_________________________________
Choose the letter of the best answer.
3. Why do scientists think Duke hunted for food?
   a. His eyes faced to the side.
   b. His eyes faced to the front
   c. He looked hungry.
   d. His eyes faced to the back.
4. Why did Duke need long, sharp teeth?
    a. To bite         c. To taste
    b. To talk         d. To smell

5. What food do scientist think Duke ate?
    a. Meat             c. Plants
    b. Vegetables       d. Leaves

6.What would be another good title for this article?
   a. All About Skeletons
   b. What Dinosaurs
   c. Dinosaurs Clues
   d. Dinosaurs Teeth
G. Vocabulary Builder:
     Write a word from the box to complete each sentence.
     Brain            discovered             distance
     fossils          skeleton               skull

1.   Sam went into the museum. He saw dinosaurs room way
     ahead in the ______.
2.   All of the bones were put together. The big ______ showed
     the dinosaur’s shape.
3.   The head of the dinosaur was large. The bony ________ was
     bigger than Sam.
4.   Sam looked at the head. He could see the space for the
     dinosaur’s _______.
5.   Sam meet the man who ________ the bones. The man told
     Sam how he found them.
6.   The man said the bones were like rocks. All dinosaur bone
                are _________.
H. Writing Main Idea and Details:
       Complete the given chart. Write two details to tell how
 fossils give clues about the past.


                    Main Idea:
    Duke bones give clues about the past.
   Details:

   Details:
   Use the article and your chart to write the
   answer.
   What is this article mostly about?
         _____________________________
         _____________________________
I. Your Turn to Write:

A. Choose a cat or a dog. In the chart write the main
   idea about the animal you chose. Then write the
   details that tell more about the animal.

  Main Idea:

  Details:


  Details:
B. On a separate sheet of paper, write one sentence
   that tells the main idea about your animal. Then
   write two sentences that give details. Use your
   chart.

Answer:

Main Idea: __________________________________

Details:
  1._________________________________________
  ___________________________________________
  2._________________________________________
  ___________________________________________
II. Writing summary of a given selection.
  A. Getting Ready:
      When you summarize, you tell just the
  important ideas. As you read each letter (as the
  given selection) think about its most important idea.

  B. Guide tips in writing the summary.
  1. As you read, think about what each letter is
      mostly about. This will help you how to write the
      summary of the story.
  2. Use only the important ideas in a summary.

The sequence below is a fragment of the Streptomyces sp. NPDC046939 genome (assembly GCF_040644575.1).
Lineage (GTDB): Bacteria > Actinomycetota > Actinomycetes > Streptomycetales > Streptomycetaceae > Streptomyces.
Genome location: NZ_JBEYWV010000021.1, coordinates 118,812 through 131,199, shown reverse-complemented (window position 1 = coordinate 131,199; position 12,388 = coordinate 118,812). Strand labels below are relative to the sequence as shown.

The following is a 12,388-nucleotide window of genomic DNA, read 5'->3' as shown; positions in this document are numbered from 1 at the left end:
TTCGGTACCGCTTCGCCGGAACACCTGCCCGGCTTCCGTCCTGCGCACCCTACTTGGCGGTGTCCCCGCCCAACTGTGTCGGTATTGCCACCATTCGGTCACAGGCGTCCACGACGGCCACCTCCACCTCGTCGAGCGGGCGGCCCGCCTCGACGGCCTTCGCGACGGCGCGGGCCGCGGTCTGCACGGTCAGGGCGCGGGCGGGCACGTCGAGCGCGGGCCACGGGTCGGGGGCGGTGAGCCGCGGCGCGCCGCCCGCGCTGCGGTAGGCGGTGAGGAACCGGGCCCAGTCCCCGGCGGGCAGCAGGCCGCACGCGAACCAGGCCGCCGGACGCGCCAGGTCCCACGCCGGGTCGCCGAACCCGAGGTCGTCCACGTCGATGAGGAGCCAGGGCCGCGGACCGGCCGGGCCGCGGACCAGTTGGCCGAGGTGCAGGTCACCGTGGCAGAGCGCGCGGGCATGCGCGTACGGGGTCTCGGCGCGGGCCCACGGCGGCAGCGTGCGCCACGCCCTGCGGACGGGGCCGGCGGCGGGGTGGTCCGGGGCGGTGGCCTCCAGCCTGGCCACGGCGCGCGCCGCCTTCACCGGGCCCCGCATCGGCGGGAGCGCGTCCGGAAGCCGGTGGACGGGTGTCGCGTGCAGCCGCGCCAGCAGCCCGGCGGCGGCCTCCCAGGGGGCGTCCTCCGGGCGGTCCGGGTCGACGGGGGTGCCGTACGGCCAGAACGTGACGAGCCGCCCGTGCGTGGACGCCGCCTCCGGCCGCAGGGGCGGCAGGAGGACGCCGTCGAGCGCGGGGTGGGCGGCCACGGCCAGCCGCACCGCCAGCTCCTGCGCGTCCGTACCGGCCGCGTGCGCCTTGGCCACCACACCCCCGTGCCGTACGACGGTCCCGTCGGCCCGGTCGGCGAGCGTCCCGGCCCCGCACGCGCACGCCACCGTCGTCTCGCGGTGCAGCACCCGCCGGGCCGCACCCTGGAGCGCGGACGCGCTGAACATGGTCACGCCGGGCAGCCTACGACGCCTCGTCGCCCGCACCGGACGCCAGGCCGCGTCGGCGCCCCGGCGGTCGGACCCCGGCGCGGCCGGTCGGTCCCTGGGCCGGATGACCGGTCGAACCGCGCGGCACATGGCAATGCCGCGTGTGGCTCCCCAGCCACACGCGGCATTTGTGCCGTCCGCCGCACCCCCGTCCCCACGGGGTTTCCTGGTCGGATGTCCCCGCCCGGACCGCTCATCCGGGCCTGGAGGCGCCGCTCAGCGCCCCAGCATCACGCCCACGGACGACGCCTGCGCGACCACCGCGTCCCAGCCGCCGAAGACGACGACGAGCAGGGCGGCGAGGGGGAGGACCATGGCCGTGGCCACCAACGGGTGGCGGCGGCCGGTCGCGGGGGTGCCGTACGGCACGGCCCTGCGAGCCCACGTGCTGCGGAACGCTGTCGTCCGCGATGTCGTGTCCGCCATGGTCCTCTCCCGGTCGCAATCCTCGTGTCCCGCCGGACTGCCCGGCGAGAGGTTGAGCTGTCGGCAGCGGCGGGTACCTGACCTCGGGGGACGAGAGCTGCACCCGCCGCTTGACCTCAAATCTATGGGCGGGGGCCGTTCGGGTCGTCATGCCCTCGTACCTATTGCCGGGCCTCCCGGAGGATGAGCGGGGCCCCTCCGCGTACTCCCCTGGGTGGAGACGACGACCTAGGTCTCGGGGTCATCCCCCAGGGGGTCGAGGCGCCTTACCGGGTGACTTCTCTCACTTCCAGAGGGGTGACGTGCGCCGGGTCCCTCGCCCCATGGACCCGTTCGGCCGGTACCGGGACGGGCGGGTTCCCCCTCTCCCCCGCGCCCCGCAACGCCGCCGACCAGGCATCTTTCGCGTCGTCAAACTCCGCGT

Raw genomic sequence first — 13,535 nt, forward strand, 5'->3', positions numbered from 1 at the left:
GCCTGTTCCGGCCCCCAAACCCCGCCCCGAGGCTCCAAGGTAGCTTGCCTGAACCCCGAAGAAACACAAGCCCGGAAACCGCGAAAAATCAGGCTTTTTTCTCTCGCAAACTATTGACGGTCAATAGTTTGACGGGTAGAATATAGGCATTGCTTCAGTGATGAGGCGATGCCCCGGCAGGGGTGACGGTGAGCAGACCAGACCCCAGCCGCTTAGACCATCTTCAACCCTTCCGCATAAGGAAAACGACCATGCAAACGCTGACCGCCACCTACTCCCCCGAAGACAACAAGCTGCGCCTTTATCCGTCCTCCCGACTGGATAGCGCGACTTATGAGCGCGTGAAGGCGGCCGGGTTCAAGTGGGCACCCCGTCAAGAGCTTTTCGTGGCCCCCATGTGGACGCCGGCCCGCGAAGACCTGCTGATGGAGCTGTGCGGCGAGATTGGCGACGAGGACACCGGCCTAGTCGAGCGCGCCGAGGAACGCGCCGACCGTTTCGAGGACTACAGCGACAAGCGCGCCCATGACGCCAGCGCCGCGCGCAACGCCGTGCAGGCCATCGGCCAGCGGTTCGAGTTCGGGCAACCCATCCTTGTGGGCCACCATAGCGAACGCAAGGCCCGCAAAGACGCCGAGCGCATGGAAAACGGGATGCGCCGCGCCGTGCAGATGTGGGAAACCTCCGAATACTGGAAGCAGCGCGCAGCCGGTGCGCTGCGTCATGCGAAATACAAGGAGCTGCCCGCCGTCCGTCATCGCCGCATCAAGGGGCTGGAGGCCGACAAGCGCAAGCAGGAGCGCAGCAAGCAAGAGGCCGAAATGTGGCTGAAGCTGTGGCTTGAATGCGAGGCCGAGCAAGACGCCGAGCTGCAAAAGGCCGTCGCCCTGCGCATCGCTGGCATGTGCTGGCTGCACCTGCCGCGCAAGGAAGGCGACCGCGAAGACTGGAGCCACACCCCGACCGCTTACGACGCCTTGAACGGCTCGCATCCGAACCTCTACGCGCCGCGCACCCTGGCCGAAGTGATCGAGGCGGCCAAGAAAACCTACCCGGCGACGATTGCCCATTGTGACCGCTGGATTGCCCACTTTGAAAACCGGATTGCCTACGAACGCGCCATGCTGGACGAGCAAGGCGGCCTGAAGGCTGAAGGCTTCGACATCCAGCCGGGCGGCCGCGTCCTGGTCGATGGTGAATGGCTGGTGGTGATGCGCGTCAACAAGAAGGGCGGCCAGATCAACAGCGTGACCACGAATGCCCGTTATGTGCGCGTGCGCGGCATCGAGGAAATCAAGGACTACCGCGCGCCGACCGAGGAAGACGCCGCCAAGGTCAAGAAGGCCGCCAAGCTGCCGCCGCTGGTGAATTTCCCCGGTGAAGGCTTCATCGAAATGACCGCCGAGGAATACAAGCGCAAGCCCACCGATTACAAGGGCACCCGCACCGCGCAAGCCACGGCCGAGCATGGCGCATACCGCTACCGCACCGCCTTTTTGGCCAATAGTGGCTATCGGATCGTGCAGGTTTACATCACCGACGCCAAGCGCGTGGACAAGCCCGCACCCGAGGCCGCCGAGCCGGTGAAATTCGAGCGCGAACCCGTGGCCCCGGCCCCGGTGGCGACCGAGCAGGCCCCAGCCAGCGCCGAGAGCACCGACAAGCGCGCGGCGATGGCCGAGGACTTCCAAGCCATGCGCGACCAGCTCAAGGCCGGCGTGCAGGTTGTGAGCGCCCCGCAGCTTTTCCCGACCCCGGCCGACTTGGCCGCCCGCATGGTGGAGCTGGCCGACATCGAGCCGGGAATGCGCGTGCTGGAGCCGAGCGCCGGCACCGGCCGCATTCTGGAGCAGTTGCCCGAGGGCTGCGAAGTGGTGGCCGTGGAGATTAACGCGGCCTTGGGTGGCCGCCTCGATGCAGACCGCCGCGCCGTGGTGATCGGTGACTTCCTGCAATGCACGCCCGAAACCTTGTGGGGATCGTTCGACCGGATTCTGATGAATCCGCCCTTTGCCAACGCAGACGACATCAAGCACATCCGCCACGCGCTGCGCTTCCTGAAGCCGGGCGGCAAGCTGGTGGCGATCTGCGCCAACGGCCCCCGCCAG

C. Reading the Motive Questions:
 Think about the place you have visited. Then look at the places in
 the photos.

 1. Would you like to go there?
    Which place would you most like to visit?
    Tell why?
 2. Which place did Shaira visit last?
 3. What might happen to a treehouse that is
    in the rotting tree?
 4. How did Shaira stay warm at the ice hotel?
 5. How is the weather important to the ice hotel.
D. Vocabulary Development:

 scrape   - (SKRAYP) to scratch
 bark     - (Bark) the covering on the
           outside of a tree
 rot      - (ROT) to spoil and get weak
 sway     - (SWAY) move from
             side to side
 thick    - (THIK) not thin
 cases    - (KAYSS es) boxes
E. Selection:

Letter 1:

Dear Anna,
        We just started our trip today. Mom says that we’ll visit
  all kinds of interesting places. She says we’ll go to a forest, a
  place that is covered in ice, and then to the ocean. Dad says he
  has some surprises, too. He says the nights will be as much
  fun as the days.
                                                   Your friend,
                                                     Shaira
Letter 2:

  Dear Anna,

        Dad really surprised us last night.
  We stayed in a treehouse hotel! The rooms were small, but
  they had lights, heat and a bathroom.
        We met the man who built the treehouse. He told us that
  treehouses need to be built in strong trees. He also said that it
  was important not to scrape the bark. If the bark is harmed,
  bugs and water can get inside the tree. Then the tree might
  rot.
        Sleeping in a treehouse was fun. When the wind blew, we
  felt the treehouse sway from side to side.

                                                Your friend,
                                                  Shaira
Letter 3:


  Dear Anna,
        We are in a hotel that is really COOL! The whole building is
  made of ice and snow. Even the chairs are made of ice. It is
  freezing inside! I wear my coat during the day. But at night, we
  are warm and cozy. Thick, heavy sleeping bags cover the beds.
        A hotel worker said the building would melt this spring. She
  said the owner would build a whole new hotel next winter.

                                               Your friend,
                                                 Shaira
Letter 4:
  Dear Anna,
       Today we flew to Florida. After our stay in an ice hotel, we
  were ready for the warm beach. Once again, Dad had a
  surprise. We are staying in an underwater hotel!
       We checked in on land. Then we put on diving suits. We
  put our dry clothes in special cases. Then we swam to our
  room. The best part is the huge window. I can watch the fish
  swim by!
       We will be home soon and I’m ready. We have stayed in
  some strange places. But, I still like my home the best!

                                                Your friend,
                                                  Shaira
F. Comprehension Check-up:
Answer the questions in complete sentences.
  Think about the place you have visited.
  Then look at the places in the photos.

  1. Would you like to go there?
    ______________________________________
    ______________________________________
    Which place would you most like to visit?
      Tell why?
    ______________________________________
    ______________________________________
  2. Which place did Shaira visit last?
    ______________________________________
    ______________________________________